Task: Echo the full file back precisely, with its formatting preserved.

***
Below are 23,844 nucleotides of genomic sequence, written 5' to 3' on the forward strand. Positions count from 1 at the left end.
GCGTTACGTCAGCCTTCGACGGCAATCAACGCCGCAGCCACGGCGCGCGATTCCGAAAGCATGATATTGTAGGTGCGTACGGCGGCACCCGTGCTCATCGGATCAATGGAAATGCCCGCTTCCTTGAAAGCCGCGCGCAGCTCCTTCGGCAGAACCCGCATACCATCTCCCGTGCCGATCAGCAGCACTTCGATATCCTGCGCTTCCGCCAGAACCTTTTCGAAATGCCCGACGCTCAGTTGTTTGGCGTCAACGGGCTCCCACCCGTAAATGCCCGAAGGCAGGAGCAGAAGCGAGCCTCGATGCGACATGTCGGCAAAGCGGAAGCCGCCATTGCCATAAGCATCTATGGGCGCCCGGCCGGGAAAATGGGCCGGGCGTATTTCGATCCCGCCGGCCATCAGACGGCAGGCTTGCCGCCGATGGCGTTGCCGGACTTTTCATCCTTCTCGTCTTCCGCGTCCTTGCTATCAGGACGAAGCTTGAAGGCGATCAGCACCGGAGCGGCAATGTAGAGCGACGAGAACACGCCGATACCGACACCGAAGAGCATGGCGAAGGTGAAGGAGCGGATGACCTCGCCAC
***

Below are 23,844 nucleotides of genomic sequence, written 5' to 3' on the forward strand. Positions count from 1 at the left end.
GCGTTACGTCAGCCTTCGACGGCAATCAACGCCGCAGCCACGGCGCGCGATTCCGAAAGCATGATATTGTAGGTGCGTACGGCGGCACCCGTGCTCATCGGATCAATGGAAATGCCCGCTTCCTTGAAAGCCGCGCGCAGCTCCTTCGGCAGAACCCGCATACCATCTCCCGTGCCGATCAGCAGCACTTCGATATCCTGCGCTTCCGCCAGAACCTTTTCGAAATGCCCGACGCTCAGTTGTTTGGCGTCAACGGGCTCCCACCCGTAAATGCCCGAAGGCAGGAGCAGAAGCGAGCCTCGATGCGACATGTCGGCAAAGCGGAAGCCGCCATTGCCATAAGCATCTATGGGCGCCCGGCCGGGAAAATGGGCCGGGCGTATTTCGATCCCGCCGGCCATCAGACGGCAGGCTTGCCGCCGATGGCGTTGCCGGACTTTTCATCCTTCTCGTCTTCCGCGTCCTTGCTATCAGGACGAAGCTTGAAGGCGATCAGCACCGGAGCGGCAATGTAGAGCGACGAGAACACGCCGATACCGACACCGAAGAGCATGGCGAAGGTGAAGGAGCGGATGACCTCGCCAC